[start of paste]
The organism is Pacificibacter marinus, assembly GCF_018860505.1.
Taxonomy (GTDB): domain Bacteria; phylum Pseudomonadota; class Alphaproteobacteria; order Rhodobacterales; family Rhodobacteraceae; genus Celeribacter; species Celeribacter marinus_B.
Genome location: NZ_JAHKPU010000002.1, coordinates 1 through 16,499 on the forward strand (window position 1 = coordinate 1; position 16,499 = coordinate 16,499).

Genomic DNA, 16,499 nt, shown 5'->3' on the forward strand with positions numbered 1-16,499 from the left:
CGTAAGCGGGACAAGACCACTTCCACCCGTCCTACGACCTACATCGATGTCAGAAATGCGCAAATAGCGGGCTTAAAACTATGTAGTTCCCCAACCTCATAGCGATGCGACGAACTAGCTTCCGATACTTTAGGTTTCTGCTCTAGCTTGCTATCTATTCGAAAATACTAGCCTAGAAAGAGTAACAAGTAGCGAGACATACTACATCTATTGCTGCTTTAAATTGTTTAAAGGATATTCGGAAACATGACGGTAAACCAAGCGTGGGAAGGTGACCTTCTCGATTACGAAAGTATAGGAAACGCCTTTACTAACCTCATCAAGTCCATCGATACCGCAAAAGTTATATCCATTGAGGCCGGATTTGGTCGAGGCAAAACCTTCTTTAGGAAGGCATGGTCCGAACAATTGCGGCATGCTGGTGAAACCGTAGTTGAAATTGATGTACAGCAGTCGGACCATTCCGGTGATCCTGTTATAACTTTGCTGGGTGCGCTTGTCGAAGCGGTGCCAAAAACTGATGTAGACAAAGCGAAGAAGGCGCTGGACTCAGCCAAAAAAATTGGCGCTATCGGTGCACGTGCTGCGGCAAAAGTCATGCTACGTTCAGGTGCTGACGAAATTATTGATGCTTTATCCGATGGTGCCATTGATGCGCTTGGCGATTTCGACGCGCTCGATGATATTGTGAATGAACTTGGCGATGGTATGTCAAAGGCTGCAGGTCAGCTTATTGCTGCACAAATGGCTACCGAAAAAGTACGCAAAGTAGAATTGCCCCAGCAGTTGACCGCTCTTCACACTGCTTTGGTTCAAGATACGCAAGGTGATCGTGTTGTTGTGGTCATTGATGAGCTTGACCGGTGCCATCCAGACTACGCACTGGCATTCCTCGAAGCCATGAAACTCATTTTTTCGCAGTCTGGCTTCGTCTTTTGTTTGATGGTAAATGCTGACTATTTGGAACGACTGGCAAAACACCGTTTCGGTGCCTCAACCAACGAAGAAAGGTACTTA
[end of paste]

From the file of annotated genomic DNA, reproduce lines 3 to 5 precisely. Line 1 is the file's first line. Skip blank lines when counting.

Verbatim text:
Genome location: NZ_JAHKPU010000002.1, coordinates 1 through 16,499 on the forward strand (window position 1 = coordinate 1; position 16,499 = coordinate 16,499).

Genomic DNA, 16,499 nt, shown 5'->3' on the forward strand with positions numbered 1-16,499 from the left:
CGTAAGCGGGACAAGACCACTTCCACCCGTCCTACGACCTACATCGATGTCAGAAATGCGCAAATAGCGGGCTTAAAACTATGTAGTTCCCCAACCTCATAGCGATGCGACGAACTAGCTTCCGATACTTTAGGTTTCTGCTCTAGCTTGCTATCTATTCGAAAATACTAGCCTAGAAAGAGTAACAAGTAGCGAGACATACTACATCTATTGCTGCTTTAAATTGTTTAAAGGATATTCGGAAACATGACGGTAAACCAAGCGTGGGAAGGTGACCTTCTCGATTACGAAAGTATAGGAAACGCCTTTACTAACCTCATCAAGTCCATCGATACCGCAAAAGTTATATCCATTGAGGCCGGATTTGGTCGAGGCAAAACCTTCTTTAGGAAGGCATGGTCCGAACAATTGCGGCATGCTGGTGAAACCGTAGTTGAAATTGATGTACAGCAGTCGGACCATTCCGGTGATCCTGTTATAACTTTGCTGGGTGCGCTTGTCGAAGCGGTGCCAAAAACTGATGTAGACAAAGCGAAGAAGGCGCTGGACTCAGCCAAAAAAATTGGCGCTATCGGTGCACGTGCTGCGGCAAAAGTCATGCTACGTTCAGGTGCTGACGAAATTATTGATGCTTTATCCGATGGTGCCATTGATGCGCTTGGCGATTTCGACGCGCTCGATGATATTGTGAATGAACTTGGCGATGGTATGTCAAAGGCTGCAGGTCAGCTTATTGCTGCACAAATGGCTACCGAAAAAGTACGCAAAGTAGAATTGCCCCAGCAGTTGACCGCTCTTCACACTGCTTTGGTTCAAGATACGCAAGGTGATCGTGTTGTTGTGGTCATTGATGAGCTTGACCGGTGCCATCCAGACTACGCACTGGCATTCCTCGAAGCCATGAAACTCATTTTTTCGCAGTCTGGCTTCGTCTTTTGTTTGATGGTAAATGCTGACTATTTGGAACGACTGGCAAAACACCGTTTCGGTGCCTCAACCAACGAAGAAAGGTACTTA